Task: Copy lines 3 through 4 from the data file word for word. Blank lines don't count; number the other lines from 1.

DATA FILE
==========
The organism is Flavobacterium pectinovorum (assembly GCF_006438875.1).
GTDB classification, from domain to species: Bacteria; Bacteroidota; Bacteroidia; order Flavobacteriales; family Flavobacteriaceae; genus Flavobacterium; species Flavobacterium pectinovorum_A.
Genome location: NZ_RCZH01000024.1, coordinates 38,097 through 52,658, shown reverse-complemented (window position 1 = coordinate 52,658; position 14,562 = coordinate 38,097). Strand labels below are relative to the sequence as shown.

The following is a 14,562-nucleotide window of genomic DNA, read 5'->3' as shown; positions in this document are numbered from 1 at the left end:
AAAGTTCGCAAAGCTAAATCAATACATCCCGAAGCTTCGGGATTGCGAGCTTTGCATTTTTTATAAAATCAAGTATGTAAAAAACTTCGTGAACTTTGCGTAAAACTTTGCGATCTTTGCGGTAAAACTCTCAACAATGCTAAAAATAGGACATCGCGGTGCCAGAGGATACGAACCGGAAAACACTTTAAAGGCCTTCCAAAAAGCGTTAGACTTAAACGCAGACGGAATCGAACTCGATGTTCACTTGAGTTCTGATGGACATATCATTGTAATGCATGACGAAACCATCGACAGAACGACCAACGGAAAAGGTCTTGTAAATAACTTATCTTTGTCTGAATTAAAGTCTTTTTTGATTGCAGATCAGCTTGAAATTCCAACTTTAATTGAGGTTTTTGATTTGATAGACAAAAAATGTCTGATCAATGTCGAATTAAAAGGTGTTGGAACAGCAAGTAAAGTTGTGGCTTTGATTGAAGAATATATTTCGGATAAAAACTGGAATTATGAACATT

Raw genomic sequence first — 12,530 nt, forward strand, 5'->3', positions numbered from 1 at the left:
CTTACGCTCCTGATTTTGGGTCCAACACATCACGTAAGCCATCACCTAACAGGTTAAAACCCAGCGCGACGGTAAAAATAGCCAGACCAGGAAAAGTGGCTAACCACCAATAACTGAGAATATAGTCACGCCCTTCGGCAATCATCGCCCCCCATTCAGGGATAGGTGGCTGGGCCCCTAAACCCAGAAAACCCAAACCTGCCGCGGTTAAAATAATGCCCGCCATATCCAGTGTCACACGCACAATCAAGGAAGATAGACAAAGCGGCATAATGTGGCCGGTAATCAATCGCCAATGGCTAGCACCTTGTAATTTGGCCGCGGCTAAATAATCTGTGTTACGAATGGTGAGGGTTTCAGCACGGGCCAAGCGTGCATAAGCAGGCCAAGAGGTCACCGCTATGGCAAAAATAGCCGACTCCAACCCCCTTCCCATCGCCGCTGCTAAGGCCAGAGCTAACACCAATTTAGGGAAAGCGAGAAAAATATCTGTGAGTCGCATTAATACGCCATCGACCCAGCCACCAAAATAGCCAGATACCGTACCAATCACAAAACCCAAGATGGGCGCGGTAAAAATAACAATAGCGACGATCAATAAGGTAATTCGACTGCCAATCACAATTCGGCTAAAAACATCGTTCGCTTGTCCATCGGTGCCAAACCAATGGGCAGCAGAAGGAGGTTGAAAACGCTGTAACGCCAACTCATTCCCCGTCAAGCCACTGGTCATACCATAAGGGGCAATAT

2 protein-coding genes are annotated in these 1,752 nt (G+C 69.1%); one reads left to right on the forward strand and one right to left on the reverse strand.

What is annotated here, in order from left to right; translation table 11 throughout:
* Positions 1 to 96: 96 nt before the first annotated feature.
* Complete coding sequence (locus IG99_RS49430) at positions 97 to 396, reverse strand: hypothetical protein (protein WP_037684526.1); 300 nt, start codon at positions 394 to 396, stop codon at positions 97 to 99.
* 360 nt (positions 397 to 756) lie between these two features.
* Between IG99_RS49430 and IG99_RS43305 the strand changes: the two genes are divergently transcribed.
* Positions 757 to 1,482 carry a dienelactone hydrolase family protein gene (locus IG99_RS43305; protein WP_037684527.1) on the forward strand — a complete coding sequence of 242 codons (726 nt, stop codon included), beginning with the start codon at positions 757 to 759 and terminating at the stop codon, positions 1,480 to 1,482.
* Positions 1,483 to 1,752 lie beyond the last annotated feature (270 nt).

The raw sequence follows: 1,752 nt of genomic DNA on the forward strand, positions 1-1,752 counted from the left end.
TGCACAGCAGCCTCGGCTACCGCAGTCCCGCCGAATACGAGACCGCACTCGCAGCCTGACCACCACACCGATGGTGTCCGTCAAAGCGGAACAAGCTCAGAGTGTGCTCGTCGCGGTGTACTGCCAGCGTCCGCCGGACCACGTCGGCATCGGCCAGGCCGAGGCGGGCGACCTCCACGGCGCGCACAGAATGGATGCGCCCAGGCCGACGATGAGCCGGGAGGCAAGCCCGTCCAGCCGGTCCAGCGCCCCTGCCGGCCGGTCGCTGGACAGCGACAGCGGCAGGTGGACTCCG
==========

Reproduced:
Genome location: NZ_RCZH01000024.1, coordinates 38,097 through 52,658, shown reverse-complemented (window position 1 = coordinate 52,658; position 14,562 = coordinate 38,097). Strand labels below are relative to the sequence as shown.

The following is a 14,562-nucleotide window of genomic DNA, read 5'->3' as shown; positions in this document are numbered from 1 at the left end: